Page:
In understanding what makes Key & Peele’s race jokes work, it’s also worth looking at what didn’t. I spoke with Jay Martel and Ian Roberts, two of the head writers and executive producers on Key & Peele, about which sketches never made it on the air. One that was nixed from the first season was called “Plantation Makeover” — a spoof of the reality show Extreme Makeover: Home Edition in a world where the Confederacy was alive and well — with comedian Stephen Root as the host. Instead of the host introducing the project with, “We’re going to sand this thing, and we’re going to move this beam over here, and build this new wall,” he just told the slaves, played by Key and Peele, to get to work, Roberts and Martel explained. “So how you did something was just to tell the slaves to do it,” Roberts said.
“Jordan never liked it, and then he was vindicated, because we showed it in front of a live audience — to crickets,” Roberts said. “What we took away was that if we did something that dealt with racism, Keegan and Jordan need to be empowered. It just became kind of uncomfortable and weird. They didn’t even speak.” Martel added. “This was part of our learning curve, figuring out how we deal with race as a show.”
Key & Peele’s best sketches are subversive, but still sensitive to the fact that if you joke about a marginalized group, you don’t do so in a vacuum. They’re aware that comedy can either “punch up” against the established hierarchy or “punch down” against people who are already vulnerable. “Plantation Makeover” simply reinforced the idea of what it means to be enslaved without any added insight. In a similar sketch from season one, Key and Peele are slaves on the auction block, but they provide the commentary. Eventually, they get miffed that they’re not getting bid on. “They’re still being auctioned, but they’re controlling the discourse,” said Martel. “They have to control the action and come out on top in some way.” The sketch has contemporary relevance, too, in the way that black bodies must often put themselves on display for the approval of white people. It’s a critique of modern entertainment.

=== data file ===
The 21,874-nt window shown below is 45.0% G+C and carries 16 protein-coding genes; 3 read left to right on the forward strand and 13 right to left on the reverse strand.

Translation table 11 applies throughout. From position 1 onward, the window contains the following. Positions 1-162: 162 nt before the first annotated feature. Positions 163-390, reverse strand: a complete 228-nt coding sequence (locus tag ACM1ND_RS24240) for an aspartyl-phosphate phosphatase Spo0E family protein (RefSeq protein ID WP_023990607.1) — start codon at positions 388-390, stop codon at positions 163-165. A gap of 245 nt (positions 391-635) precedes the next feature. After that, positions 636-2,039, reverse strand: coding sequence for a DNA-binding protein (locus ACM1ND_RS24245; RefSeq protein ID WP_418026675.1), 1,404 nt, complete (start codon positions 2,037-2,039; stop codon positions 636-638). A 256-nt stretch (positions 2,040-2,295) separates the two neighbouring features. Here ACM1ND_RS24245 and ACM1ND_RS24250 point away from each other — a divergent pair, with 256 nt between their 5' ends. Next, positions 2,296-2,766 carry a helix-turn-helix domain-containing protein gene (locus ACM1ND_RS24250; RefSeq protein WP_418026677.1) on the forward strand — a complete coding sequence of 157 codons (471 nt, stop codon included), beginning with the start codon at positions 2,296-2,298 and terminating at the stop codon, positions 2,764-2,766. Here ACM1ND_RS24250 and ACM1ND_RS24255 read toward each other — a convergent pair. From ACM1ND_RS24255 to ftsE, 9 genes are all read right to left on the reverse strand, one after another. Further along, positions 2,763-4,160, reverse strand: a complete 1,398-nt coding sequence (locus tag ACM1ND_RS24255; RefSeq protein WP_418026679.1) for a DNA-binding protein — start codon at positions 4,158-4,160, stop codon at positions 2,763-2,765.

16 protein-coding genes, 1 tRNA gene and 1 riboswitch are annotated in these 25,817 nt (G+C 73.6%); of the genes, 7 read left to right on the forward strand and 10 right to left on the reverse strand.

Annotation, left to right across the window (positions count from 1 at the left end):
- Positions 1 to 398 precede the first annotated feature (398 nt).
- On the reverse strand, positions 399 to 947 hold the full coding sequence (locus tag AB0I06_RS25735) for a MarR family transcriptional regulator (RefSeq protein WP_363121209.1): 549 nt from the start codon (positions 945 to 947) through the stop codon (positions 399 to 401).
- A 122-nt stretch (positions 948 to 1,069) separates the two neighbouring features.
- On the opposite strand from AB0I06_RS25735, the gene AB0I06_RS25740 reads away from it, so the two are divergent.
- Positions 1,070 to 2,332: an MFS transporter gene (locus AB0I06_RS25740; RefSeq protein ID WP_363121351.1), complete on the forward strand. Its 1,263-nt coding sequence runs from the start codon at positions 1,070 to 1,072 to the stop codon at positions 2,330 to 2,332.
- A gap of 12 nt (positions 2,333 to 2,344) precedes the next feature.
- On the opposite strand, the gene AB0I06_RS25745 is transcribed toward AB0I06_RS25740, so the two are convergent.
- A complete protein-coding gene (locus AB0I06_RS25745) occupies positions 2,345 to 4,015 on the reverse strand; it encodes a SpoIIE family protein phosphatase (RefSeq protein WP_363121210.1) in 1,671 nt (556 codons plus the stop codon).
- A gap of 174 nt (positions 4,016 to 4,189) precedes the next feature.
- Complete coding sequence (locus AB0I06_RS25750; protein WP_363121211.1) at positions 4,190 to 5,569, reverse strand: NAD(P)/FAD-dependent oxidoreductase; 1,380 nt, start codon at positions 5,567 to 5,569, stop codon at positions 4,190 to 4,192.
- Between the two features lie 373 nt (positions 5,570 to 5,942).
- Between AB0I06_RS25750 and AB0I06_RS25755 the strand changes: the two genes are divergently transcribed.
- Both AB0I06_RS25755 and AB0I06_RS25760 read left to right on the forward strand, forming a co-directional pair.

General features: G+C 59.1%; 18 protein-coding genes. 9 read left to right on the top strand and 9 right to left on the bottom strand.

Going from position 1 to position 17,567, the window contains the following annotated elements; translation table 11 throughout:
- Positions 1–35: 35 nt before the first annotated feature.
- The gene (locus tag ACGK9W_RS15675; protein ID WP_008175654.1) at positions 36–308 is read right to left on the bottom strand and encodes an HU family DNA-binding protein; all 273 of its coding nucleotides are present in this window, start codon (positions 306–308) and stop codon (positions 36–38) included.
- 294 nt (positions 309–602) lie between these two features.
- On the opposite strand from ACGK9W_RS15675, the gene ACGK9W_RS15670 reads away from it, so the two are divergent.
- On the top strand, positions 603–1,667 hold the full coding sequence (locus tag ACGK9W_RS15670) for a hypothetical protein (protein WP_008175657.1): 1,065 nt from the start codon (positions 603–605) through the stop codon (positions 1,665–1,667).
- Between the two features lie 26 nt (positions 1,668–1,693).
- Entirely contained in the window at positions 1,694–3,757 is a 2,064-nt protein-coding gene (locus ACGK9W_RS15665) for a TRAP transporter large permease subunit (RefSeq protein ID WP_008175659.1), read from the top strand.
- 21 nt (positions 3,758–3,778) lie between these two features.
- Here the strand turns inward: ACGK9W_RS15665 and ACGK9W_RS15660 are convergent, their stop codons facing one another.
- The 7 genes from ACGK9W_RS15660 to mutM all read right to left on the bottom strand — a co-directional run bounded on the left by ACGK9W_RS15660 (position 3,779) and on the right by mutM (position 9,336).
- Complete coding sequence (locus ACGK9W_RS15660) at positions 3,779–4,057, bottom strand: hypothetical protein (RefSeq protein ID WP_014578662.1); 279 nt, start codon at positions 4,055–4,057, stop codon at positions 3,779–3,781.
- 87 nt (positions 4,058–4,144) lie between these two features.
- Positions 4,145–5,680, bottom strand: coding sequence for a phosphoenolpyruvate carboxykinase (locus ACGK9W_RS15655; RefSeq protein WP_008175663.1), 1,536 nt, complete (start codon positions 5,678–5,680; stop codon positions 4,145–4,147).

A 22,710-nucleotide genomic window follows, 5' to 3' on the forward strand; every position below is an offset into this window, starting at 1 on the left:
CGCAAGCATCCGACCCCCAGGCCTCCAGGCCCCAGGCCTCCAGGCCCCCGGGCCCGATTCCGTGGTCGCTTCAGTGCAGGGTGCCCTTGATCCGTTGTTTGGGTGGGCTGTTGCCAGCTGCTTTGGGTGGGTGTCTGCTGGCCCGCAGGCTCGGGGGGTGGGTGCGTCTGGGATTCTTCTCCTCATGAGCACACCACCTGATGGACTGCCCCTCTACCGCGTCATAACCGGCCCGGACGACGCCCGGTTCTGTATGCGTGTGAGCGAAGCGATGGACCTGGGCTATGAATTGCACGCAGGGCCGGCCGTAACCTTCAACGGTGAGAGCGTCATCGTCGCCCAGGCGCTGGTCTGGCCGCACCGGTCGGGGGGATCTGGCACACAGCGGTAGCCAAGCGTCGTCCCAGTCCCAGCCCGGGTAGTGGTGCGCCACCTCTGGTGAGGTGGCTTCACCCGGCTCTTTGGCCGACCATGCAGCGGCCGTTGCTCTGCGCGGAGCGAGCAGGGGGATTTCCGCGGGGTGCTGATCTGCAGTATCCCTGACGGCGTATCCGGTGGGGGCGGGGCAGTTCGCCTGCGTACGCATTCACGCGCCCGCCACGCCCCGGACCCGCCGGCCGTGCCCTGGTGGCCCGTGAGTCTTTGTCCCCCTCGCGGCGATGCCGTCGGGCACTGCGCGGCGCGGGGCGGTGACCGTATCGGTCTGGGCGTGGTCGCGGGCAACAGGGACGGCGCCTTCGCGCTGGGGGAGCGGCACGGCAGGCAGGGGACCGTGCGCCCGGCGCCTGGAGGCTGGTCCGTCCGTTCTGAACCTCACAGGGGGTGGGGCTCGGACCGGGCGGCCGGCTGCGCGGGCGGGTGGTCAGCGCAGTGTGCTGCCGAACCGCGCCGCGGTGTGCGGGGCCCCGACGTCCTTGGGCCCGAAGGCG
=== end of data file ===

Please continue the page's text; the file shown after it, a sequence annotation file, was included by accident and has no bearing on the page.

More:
In an interview with Terry Gross on “Fresh Air,” Peele said, “It cannot be a coincidence that I decided to go into a career where my whole purpose is altering the way I speak and experiencing these different characters and maybe proving in my soul that the way someone speaks has nothing to do with who they are.” Key said something similar to Zadie Smith in The New Yorker: “My brain said, Oh, I get it. It’s all cultural. None of it’s about melanin.” And yet, the show doesn’t dismiss cultural difference or political realities. Key & Peele has been attentive to the violence experienced by black men at the hands of police, the law, and the culture at large. But their willingness to skewer racial expectations is always accompanied by an optimism that we can be more than how society sees us. Key & Peele was the preeminent show for our post-post-racial landscape because of how deftly it was able to hold contradictions — where a black president could preside over the same country that produced daily, systemic violence against black people. The show may be over, but it will long be remembered for its ability to reflect the great berth of blackness, for its ability to contain multitudes.